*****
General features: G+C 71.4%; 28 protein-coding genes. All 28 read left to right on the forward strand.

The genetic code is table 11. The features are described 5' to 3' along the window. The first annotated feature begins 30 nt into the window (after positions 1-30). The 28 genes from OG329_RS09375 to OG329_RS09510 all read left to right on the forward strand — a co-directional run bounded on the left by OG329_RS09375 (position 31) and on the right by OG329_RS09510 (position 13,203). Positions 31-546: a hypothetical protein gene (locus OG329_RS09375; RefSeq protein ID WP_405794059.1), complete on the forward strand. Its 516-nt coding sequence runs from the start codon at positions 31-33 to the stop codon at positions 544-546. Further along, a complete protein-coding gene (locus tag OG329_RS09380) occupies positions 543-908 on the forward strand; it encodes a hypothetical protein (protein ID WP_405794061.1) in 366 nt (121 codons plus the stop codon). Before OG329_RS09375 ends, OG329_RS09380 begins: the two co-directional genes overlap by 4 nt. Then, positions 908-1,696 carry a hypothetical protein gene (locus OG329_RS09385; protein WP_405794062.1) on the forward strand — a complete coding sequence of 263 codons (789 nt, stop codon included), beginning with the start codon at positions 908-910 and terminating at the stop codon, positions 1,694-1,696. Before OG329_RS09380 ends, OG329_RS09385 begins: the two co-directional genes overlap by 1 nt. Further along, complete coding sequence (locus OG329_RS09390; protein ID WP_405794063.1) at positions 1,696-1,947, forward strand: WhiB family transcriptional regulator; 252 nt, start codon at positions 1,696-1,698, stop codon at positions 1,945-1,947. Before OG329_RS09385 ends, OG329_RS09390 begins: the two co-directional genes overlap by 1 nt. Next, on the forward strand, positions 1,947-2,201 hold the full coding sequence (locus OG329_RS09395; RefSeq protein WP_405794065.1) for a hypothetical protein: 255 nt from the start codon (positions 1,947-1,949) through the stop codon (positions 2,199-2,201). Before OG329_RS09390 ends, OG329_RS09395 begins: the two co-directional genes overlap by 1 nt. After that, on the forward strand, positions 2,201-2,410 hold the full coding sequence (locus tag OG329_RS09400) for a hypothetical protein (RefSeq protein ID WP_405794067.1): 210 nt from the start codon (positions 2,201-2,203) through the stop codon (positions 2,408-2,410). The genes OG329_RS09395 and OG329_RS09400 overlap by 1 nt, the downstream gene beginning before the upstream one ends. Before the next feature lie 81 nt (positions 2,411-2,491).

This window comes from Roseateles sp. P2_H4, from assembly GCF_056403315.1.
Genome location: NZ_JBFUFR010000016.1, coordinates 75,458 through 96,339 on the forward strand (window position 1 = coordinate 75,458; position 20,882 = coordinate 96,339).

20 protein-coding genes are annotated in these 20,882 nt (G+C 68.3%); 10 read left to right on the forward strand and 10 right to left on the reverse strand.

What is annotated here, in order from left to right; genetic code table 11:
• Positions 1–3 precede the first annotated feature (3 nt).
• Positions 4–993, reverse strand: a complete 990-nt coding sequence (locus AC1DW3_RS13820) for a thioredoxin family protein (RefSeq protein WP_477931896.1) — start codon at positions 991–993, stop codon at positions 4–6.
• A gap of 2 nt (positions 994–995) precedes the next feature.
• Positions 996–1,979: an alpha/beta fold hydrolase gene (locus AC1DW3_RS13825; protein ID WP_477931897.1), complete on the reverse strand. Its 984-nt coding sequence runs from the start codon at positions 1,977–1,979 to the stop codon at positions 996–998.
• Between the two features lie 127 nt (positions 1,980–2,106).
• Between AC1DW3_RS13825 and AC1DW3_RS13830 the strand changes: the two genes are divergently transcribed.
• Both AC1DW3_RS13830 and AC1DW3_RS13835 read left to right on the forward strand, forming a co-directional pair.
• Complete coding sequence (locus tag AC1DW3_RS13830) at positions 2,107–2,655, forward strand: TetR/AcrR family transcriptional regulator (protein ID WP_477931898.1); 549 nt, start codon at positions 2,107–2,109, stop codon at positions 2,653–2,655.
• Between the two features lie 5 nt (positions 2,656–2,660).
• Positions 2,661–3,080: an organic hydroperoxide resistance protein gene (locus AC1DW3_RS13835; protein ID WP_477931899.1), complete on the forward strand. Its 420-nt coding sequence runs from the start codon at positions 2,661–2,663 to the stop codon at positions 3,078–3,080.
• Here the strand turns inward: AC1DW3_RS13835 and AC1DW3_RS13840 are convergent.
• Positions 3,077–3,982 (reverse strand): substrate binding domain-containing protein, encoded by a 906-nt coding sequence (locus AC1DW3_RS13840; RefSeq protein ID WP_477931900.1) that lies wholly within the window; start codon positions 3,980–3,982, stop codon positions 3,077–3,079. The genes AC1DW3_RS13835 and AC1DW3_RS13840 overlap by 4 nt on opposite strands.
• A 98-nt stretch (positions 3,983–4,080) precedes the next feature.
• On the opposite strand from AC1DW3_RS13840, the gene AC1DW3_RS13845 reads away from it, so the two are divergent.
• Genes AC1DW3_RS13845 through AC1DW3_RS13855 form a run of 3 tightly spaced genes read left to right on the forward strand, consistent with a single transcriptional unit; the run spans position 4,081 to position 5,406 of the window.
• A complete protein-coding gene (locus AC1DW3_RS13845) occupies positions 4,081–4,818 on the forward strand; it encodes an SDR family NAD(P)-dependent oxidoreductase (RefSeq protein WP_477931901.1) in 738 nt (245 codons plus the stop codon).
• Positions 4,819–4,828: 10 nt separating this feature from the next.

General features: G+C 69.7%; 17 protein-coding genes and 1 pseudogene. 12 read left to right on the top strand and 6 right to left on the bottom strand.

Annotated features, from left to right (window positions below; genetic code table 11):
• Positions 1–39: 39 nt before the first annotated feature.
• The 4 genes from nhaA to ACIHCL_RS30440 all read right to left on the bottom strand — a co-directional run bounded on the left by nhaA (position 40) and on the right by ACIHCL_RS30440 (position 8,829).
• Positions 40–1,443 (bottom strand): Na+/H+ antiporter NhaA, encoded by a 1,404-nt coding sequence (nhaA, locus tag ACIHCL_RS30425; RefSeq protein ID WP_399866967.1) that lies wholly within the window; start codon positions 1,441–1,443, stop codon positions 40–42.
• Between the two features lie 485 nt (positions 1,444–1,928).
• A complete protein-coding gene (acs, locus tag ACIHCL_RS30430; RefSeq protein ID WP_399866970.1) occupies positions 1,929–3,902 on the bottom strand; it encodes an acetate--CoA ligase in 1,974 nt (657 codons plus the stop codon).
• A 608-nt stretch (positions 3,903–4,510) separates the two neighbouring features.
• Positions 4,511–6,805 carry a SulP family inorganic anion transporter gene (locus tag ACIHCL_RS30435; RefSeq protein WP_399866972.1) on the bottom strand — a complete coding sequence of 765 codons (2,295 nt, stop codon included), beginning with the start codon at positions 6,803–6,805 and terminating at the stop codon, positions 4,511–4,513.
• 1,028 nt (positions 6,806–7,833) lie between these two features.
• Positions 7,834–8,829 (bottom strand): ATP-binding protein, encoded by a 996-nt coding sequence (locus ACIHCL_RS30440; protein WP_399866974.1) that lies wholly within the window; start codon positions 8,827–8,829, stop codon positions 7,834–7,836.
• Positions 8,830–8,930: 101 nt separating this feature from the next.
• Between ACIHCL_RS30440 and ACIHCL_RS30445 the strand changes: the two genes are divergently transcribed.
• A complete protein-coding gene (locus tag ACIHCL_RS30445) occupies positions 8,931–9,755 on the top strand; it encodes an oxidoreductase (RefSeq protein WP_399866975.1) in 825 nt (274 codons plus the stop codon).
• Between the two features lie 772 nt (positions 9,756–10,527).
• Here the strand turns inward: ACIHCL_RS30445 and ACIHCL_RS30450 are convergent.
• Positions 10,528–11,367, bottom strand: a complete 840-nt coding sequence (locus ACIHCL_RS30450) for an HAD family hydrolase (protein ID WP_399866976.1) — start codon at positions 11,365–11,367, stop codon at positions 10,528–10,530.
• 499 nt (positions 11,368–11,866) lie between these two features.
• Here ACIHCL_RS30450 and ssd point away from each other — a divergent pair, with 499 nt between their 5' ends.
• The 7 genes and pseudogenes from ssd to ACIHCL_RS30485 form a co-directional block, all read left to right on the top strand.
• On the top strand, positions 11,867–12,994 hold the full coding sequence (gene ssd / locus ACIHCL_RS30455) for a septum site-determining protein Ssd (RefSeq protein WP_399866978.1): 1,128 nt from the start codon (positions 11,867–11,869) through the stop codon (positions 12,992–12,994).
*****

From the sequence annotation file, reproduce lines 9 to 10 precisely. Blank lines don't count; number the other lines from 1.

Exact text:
• A gap of 2 nt (positions 994–995) precedes the next feature.
• Positions 996–1,979: an alpha/beta fold hydrolase gene (locus AC1DW3_RS13825; protein ID WP_477931897.1), complete on the reverse strand. Its 984-nt coding sequence runs from the start codon at positions 1,977–1,979 to the stop codon at positions 996–998.